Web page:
Outbrain is one most recognizable brands in advertising technology (adtech). You’ve probably seen some of the native ads the company makes available even if you weren’t aware they were rendered by Outbrain.
Where I see Outbrain the most, is at the bottom of news sites. Usually, it’s a handful of eye-catching photos and click-bait style headlines that pitch insurance, credit cards and indoor antennas.
Outbrain and others like it are a simple way for publishers to raise additional revenue. They strike a deal to embed the Outbrain widget on their pages, and the company will sell the space for a cut of the revenue.
On the flip side, here’s of the Outbrain pitch to prospective advertisers:
“Many of our largest partners are news and media publishers such as CNN, US Weekly, Fast Company, Mashable, WSJ, and The Guardian, but we also work with lots of more niche sites, including sports, entertainment, finance, health, and technology. Our unit will usually be found in the footer of the page and marked with our logo.”
That explanation comes with an accompanying screenshot from CNN, but I went out and got one that’s current as of this week. The screenshot nearby appeared beneath the story, Tesla finally hits Elon Musk’s target for the Model 3 (click image for higher resolution):
You’ll notice the Outbrain logo has been replaced with SmartFeed, which seems like a branded service, probably as the company seeks to expand its offerings. That leads me to this little nugget from the Tech Tent podcast by the BBC:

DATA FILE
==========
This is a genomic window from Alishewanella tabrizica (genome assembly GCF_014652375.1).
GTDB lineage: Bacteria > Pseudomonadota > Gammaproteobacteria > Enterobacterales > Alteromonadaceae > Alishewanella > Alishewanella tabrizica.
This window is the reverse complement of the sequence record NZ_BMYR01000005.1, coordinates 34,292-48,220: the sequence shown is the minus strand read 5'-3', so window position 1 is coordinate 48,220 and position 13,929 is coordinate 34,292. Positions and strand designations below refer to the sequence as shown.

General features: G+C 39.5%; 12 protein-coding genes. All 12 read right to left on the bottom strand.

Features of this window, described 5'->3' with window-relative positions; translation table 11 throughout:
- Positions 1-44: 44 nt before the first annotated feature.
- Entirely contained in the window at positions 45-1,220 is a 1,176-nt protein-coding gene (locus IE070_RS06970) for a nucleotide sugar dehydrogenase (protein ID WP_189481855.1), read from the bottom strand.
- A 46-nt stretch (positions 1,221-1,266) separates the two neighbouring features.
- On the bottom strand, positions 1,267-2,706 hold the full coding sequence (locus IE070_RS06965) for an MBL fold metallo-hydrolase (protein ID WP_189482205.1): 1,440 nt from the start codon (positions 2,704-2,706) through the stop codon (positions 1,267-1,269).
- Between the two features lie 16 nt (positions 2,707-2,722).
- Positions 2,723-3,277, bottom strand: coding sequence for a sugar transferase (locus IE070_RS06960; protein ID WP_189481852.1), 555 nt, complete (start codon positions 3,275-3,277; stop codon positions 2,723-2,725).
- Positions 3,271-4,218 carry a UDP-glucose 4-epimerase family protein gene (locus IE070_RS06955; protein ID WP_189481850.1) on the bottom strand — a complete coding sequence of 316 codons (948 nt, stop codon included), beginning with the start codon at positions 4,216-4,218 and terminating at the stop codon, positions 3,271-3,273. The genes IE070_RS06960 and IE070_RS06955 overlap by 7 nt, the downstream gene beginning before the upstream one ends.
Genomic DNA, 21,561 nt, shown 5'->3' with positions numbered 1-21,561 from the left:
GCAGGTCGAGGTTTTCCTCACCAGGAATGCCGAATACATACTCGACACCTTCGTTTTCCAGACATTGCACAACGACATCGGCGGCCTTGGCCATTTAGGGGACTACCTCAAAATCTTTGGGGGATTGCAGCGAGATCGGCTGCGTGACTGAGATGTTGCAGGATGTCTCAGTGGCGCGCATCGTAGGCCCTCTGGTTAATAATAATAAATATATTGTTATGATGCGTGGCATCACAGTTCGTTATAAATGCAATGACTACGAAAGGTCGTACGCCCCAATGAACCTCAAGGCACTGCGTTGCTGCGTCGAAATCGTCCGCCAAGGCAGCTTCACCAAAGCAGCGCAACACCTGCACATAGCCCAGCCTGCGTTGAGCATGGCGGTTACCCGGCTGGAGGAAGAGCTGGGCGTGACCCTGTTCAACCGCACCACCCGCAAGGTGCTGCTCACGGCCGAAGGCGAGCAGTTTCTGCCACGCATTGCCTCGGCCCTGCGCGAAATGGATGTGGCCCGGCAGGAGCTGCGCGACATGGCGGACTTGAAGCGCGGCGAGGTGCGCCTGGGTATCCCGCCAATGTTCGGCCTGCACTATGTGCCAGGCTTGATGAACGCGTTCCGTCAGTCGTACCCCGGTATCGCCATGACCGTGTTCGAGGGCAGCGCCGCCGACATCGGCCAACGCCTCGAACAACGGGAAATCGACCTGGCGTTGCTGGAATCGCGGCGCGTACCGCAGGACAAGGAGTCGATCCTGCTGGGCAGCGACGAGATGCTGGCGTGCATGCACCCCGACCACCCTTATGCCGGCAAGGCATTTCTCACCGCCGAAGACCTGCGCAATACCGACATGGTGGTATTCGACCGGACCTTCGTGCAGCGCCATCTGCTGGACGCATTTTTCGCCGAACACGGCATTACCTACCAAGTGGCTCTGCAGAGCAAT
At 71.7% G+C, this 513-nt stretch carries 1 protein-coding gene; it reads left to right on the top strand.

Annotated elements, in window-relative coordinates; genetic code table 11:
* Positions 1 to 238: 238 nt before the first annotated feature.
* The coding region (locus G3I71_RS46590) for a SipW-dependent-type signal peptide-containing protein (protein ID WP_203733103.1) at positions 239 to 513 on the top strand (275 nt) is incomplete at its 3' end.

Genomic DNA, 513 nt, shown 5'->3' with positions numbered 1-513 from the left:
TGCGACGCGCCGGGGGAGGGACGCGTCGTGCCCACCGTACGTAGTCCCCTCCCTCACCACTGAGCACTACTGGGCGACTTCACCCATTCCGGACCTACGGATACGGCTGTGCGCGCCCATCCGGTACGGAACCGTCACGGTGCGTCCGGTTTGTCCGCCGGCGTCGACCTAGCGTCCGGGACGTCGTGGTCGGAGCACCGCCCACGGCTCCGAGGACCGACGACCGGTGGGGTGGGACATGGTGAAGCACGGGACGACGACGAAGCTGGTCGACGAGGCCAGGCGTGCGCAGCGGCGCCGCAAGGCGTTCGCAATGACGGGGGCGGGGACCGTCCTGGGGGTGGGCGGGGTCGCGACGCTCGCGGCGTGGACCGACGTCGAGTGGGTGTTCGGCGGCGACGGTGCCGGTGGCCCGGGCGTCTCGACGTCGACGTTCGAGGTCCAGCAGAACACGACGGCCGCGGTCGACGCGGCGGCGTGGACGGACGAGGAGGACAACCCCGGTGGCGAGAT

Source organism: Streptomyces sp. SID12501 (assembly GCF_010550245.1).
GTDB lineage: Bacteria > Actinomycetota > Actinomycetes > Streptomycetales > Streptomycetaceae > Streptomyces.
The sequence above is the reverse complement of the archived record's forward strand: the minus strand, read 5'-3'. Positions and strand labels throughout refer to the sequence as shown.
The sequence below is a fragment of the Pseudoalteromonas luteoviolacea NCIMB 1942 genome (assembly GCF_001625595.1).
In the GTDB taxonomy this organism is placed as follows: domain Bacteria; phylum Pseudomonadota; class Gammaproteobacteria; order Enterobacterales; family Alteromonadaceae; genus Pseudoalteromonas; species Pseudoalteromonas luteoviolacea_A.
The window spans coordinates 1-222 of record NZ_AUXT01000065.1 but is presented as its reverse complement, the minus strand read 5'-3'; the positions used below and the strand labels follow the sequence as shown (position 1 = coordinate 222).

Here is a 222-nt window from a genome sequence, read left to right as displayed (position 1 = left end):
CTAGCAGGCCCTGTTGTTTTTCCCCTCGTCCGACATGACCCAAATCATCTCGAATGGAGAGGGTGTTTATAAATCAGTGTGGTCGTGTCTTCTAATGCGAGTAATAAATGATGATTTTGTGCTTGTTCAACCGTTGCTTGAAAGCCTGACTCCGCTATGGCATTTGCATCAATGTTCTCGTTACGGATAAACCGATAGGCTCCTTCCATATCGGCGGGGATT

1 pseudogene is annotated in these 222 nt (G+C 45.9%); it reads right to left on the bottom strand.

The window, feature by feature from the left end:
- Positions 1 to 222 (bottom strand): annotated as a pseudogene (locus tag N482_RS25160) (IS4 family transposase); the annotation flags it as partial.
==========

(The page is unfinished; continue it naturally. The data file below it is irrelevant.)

“At Cannes Lions, the ad industry’s annual shindig, one company acknowledged this issue and said it had a way to deal with it. The online advertising firm Outbrain – accused in the past of spreading clickbait – wants video ads to lure people in with attractive content, rather than being seen as a necessary evil.
James Milne, Outbrain’s marketing director, tells us that he too gets impatient waiting to be allowed to skip an ad, and he wants us to be able to opt-in rather than opt out.
‘I think we’re seeing a massive switch away from that push type of marketing in very short form content to what we want to work with which is longer form editorial video that is user engaged,’ he said.
So the future may be long, beautifully made video adverts, where you may not even be aware that you are being sold anything. Or we could all decide to start paying for content, making our favourite sites less dependent on the wiles of the advertising industry.”
Opt-in advertising? Would you opt-in to ads? I’m pretty confident if I ran a survey, 99% would decline such an opportunity.
Aside from Super Bowl, where 30-second spots cost $5 million plus the cost of production, most of us avoid advertising. That is exactly what led to the emergence of native advertising and variations of the sort Outbrain sells.
What Exactly was Outbrain Pitching?
Opt-in advertising sounds to me like it falls somewhere between content marketing and product placement. So, I started poking around on the Outbrain website to see if I could learn more.
While I didn’t find a press release or new product page, I did find a piece I thought was telling: Five Powerful Trends in Full View at Cannes by Eric Hadley the head of Global Marketing for the company.
His second point – and this is a screenshot which you can click for higher resolution – reads:
You see the reference to content marketing?
The term is capitalized, and the link goes to the Outbrain home page. While I don’t think the company has a chance of ranking its homepage for that term, content marketing, that a key adtech player like Outbrain is trying speaks volumes.
To be clear, native advertising is not content marketing, but it can augment a content marketing program, where you use those ads to grow your audience. It’s a rent-to-own approach to marketing and really, the same strategy to take with paid social media.
I can’t vouch for Outbrain specifically, but the concept is sound for B2B marketing organizations. The key is to research the opportunities carefully and keep the important distinction between content marketing and marketing content in mind.
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